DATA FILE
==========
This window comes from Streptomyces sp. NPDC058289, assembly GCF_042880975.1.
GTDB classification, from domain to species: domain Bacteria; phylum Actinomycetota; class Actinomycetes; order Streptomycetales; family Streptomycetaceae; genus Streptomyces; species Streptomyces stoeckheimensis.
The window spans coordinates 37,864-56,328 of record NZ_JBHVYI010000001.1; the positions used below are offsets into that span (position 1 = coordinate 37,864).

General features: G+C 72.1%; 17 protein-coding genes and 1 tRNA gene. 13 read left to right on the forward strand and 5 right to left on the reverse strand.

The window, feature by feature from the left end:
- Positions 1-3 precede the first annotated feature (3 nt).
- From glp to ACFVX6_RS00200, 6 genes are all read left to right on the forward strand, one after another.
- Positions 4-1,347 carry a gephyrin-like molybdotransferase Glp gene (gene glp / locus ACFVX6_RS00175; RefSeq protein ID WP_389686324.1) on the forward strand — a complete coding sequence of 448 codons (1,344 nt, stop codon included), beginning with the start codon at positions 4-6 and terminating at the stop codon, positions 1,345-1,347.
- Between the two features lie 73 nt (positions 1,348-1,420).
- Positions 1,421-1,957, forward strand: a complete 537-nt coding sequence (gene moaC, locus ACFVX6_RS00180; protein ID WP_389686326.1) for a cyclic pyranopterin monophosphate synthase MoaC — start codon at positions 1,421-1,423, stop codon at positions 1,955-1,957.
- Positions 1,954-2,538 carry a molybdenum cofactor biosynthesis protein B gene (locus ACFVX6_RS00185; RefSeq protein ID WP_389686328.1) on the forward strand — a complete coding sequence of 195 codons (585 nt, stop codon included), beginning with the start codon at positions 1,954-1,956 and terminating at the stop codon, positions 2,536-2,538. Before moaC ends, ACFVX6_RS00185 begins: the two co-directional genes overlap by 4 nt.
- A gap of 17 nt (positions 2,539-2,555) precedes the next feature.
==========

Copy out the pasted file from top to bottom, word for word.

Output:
This window comes from Streptomyces sp. NPDC058289, assembly GCF_042880975.1.
GTDB classification, from domain to species: domain Bacteria; phylum Actinomycetota; class Actinomycetes; order Streptomycetales; family Streptomycetaceae; genus Streptomyces; species Streptomyces stoeckheimensis.
The window spans coordinates 37,864-56,328 of record NZ_JBHVYI010000001.1; the positions used below are offsets into that span (position 1 = coordinate 37,864).

General features: G+C 72.1%; 17 protein-coding genes and 1 tRNA gene. 13 read left to right on the forward strand and 5 right to left on the reverse strand.

The window, feature by feature from the left end:
- Positions 1-3 precede the first annotated feature (3 nt).
- From glp to ACFVX6_RS00200, 6 genes are all read left to right on the forward strand, one after another.
- Positions 4-1,347 carry a gephyrin-like molybdotransferase Glp gene (gene glp / locus ACFVX6_RS00175; RefSeq protein ID WP_389686324.1) on the forward strand — a complete coding sequence of 448 codons (1,344 nt, stop codon included), beginning with the start codon at positions 4-6 and terminating at the stop codon, positions 1,345-1,347.
- Between the two features lie 73 nt (positions 1,348-1,420).
- Positions 1,421-1,957, forward strand: a complete 537-nt coding sequence (gene moaC, locus ACFVX6_RS00180; protein ID WP_389686326.1) for a cyclic pyranopterin monophosphate synthase MoaC — start codon at positions 1,421-1,423, stop codon at positions 1,955-1,957.
- Positions 1,954-2,538 carry a molybdenum cofactor biosynthesis protein B gene (locus ACFVX6_RS00185; RefSeq protein ID WP_389686328.1) on the forward strand — a complete coding sequence of 195 codons (585 nt, stop codon included), beginning with the start codon at positions 1,954-1,956 and terminating at the stop codon, positions 2,536-2,538. Before moaC ends, ACFVX6_RS00185 begins: the two co-directional genes overlap by 4 nt.
- A gap of 17 nt (positions 2,539-2,555) precedes the next feature.